The poem is set in 3rd century Roman-occupied London and concerns Zuleika, a Sudanese immigrant who is now a Roman citizen and trophy wife of Felix, a older, rich and unfaithful Roman businessman. Her affair with the Roman Emperor, who spots her at a theatre production, is the defining event of the book and changes Zuleika’s life.
Evaristo has done her research and the book abounds with authentic, juicy details of Roman life. I particularly enjoyed the menus – stuffed thrush and lentils, dormice cooked in honey and poppy seed, fried jellyfish, sautéed peacock brains, lark’s tongue in Gaul garlic spiced with perfumed peacock feathers and peppered rose petals.
But this is no ordinary period drama. A bawdy humour typical of London’s contemporary East End skids through the book. Zuleika and her friends are sassy girls-about-town with very modern aspirations. One of the poem’s main achievements is to successfully blend the contemporary and historical so that neither seems an anachronism
Some passages are lyrically tender. Zuleika describes Felix during the early stages of their marriage, a poignant description of a man who can’t express himself emotionally:
He has grown more fond of me than expected.
He needs me to love him, methinks.
He wants to reach out to me,
but he can’t reveal himself –
the son of a patrician is not taught how.
Sometimes he curls his arms around me
at night as if I am the most precious
thing in the world, as if I am his soul
and without me he would be empty.
You make life real, he’d often said.
Instead of a list of goals achieved.
That was as far as he could take it.
Evaristo times passages to end with a sting in their tail to perfection and, by them, also manages to keep her characters from becoming caricatures – even Felix, an unfaithful slob who attempts to imprison his young bride in his house when he is away, still deserves a degree of pity.
Zuleika, married off to Felix at the age of 11, loses her innocence and goes through periods of depression, trapped in her loveless marriage and with no good experience of sex of the sort her friends talk about. After she meets the Emperor, her tone changes and her poetry (she has a poetry tutor) takes on a new dimension:
I like you two ways
either take off your crown of laurels
drop your purple robes
to the floor
and come to me naked
as a man
or dress up.
That's probably as good as Zuleika's poetry gets, mind you. She never becomes as good as she'd like to be, and her "poetry slam" evening, which turns into an orgy, is one of the funniest sections in the book.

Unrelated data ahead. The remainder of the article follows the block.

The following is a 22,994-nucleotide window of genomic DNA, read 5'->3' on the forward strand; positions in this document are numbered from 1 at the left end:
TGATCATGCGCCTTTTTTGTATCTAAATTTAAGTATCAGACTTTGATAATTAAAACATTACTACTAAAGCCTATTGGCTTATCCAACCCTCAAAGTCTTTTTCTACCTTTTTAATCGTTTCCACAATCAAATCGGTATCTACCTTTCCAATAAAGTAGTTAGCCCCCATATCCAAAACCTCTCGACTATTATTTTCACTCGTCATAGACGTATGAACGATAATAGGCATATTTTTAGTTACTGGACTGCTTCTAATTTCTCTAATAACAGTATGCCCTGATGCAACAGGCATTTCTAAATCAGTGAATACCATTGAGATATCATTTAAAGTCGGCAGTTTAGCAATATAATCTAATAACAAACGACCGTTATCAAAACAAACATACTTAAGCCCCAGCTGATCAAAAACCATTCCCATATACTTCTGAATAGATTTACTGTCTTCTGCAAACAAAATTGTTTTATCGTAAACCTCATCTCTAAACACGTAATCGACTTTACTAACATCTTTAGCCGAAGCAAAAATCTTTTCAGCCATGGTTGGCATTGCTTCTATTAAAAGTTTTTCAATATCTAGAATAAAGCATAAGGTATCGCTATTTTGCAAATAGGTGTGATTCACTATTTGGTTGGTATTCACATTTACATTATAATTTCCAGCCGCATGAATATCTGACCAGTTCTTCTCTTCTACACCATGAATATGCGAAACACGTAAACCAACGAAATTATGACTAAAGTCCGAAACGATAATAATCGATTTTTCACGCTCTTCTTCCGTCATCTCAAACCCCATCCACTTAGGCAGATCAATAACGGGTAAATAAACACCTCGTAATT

One of my favourite passages shows off the poem’s black humour to great effect. Zuleika is at the amphitheatre and watches as 300 human beings are marched in before they face the fighting animals and near-certain death. This ancient spectacle is handled with contemporary flair, pathos, and a tone that shoots from energetic lyric to tabloid vernacular and back again:
I had expected the famous Über-hunks
with pumped-up biceps and sex-packs,
the preening supertarts who were pursued
by every promiscuous debutante
who fancied a bit of wotless rough,
who were Guests of Honour at feasts,
intimate soirées and in-crowd orgy parties,
who were millionaires if free, and freed if not,
who lived in vulgares villae overstuffed
with Greek reproduction statues
and murals of themselves in heroic poses,
their penes super-enlarged and upstanding,
who were regulars in the news tablet Ave!
and were thus idolized by the lower classes,
analysed by the chattering classes
and satirized by the smug classes
in comic sketches at the theatre
where they appeared as air-heads
wot ‘adn’t mastered the lingua Latin proper,
wot didn’t know their Horace
from their hors d’oeuvres, and who’d turn up
at the premier of a bowel movement
with their simpering, pretty-babe wives
wot came from the ‘amlets of Essex.
But it was not to be.
Few of this merry bunch had diplomas
in Gladiator Moves from the Academia.
Most were from the ranks of old slaves, convicts,
Christians, prisoners of war and the poor
making a bid for solvency and stardom.
I can understand why one review said that this poem was “like an episode of Sex in the City written by Ovid”.
The book puts ideas of dominion and Empire under the microscope as well as personal themes of ambition, desire, and love. It’s also a most entertaining read, with generous measures of comedy and tragedy, and if you feel intimidated at the thought of 250 pages of poetry, this poem will surprise you by how (increasingly) hard it becomes to put down.